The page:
China can dispel global worries about its strategic intentions and ensure future prosperity by opening up its political system, Rumsfeld told future Chinese leaders on Wednesday.
China‘s prosperity and other countries’ attitudes about the nation “may well depend on internal political events here”, Rumsfeld said to cadres at the Central Party School in Beijing, where communist leaders are groomed.
The defence secretary is trying to use his first trip to China as US defence chief to boost bilateral military ties and register the Pentagon’s concerns about what it calls the rapid growth and secrecy of the Chinese military.
“A growth in China‘s power projection understandably leads other nations to question China‘s intentions,” he said, stressing a major theme in the Pentagon’s approach to China.
“The rapid and, from our perspective at least, non-transparent nature of this build-up contributes to their uncertainty.”
Regional power balance
Rumsfeld was echoing a speech he made in Singapore in June in which he said China’s rapid military expansion was upsetting the balance of power in Asia, where the United States maintains key alliances with South Korea and Japan.
Donald Rumsfeld (L) complained
Chinese Defence Minister Cao Gangchuan told Rumsfeld the country’s priority was to develop the economy and raise living standards.
“It is not necessary or even possible for us to massively increase the defence budget,” he said, putting a spending figure of $30.2 billion for the current year at the current exchange rate.
“That is indeed the true budget,” he said.
Rumsfeld said the meeting with Cao had been “constructive and candid and useful”.
US being sidelined
“I sense a desire on the part of the minister to find activities and ways we can work with each other that will contribute to demystifying what we see of them and what they see of us,” he said.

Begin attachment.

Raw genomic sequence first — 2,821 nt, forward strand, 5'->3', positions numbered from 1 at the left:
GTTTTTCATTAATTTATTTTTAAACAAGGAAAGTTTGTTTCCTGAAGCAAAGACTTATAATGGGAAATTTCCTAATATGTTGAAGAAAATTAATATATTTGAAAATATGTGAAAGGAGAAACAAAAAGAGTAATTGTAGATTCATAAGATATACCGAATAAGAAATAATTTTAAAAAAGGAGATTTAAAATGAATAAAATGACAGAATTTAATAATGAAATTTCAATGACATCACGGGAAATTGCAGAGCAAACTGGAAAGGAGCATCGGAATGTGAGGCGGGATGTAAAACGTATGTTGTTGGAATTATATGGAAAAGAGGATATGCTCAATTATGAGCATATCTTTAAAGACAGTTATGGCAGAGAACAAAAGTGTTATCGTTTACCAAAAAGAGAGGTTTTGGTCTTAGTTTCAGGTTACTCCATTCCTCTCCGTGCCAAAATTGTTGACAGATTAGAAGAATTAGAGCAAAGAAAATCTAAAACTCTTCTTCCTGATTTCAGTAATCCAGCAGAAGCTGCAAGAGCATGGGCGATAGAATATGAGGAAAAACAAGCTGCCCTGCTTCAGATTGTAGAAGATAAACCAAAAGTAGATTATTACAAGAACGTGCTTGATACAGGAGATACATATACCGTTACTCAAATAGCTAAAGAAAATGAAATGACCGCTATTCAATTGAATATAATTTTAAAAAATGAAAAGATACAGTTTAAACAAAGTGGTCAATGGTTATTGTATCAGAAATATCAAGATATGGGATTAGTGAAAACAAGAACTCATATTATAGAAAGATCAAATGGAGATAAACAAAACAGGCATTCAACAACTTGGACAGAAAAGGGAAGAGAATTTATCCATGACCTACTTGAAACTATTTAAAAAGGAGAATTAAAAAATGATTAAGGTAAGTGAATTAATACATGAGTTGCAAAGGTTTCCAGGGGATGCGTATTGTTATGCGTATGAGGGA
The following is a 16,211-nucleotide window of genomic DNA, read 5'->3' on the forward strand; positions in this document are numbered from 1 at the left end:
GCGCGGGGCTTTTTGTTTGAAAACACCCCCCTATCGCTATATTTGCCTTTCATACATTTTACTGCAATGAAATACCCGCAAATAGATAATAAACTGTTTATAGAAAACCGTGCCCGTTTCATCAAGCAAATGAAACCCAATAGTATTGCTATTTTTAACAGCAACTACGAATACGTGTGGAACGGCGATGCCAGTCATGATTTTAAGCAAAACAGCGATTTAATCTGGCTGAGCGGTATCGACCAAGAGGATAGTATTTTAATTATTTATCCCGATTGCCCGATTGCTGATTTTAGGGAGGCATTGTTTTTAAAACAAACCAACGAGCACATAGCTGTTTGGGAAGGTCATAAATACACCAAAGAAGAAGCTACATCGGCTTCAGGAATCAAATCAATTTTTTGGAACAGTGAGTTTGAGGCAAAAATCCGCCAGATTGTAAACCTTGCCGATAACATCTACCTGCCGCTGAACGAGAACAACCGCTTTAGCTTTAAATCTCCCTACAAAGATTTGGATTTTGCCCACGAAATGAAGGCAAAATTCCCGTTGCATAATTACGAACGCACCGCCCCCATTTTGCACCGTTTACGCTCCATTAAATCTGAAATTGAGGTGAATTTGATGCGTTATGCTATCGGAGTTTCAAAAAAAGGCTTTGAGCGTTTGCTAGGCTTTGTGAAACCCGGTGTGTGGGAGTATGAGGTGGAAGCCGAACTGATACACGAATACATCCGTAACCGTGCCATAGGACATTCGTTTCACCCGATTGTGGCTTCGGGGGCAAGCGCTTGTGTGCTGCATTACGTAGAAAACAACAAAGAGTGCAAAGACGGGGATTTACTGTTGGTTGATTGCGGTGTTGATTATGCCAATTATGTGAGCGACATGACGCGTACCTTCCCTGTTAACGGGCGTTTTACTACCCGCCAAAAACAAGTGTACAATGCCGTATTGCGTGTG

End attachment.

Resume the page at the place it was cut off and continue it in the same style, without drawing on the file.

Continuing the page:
In a question-and-answer session with the party school students, Rumsfeld shrugged off suggestions that the US was sending China mixed signals, saying it was the other way around.
“We see mixed signals and we seek clarification,” he said, citing China‘s limited response to US requests for broader military exchanges and US exclusion from the East Asian Summit in Kuala Lumpur in December.
“History suggests that greater openness in the military and economy fields are related, in the end, to openness in the political sphere”
Rumsfeld also complained that the Shanghai Cooperation Organisation – a regional security forum grouping China, Russia and Central Asian states – sought to oust US military presence from Uzbekistan.
He was due to talk on Wednesday with Chinese President Hu Jintao and will visit China‘s Second Artillery Corps, a strategic missile facility at Qinghe, outside Beijing.
Rumsfeld told 30 young officials that China‘s tremendous economic and trade growth gave it new responsibility for “the international system’s health and success” and made the transparency of Chinese decision-making a critical issue.
“History suggests that greater openness in the military and economy fields are related, in the end, to openness in the political sphere,” he told the cadres through a translator.
Human rights groups say China has failed to match the economic liberalisation that has turned the country into a powerhouse with reforms in its one-party political system.
Rumsfeld’s week-long trip also includes stops in South Korea, Mongolia, Kazakhstan and Lithuania.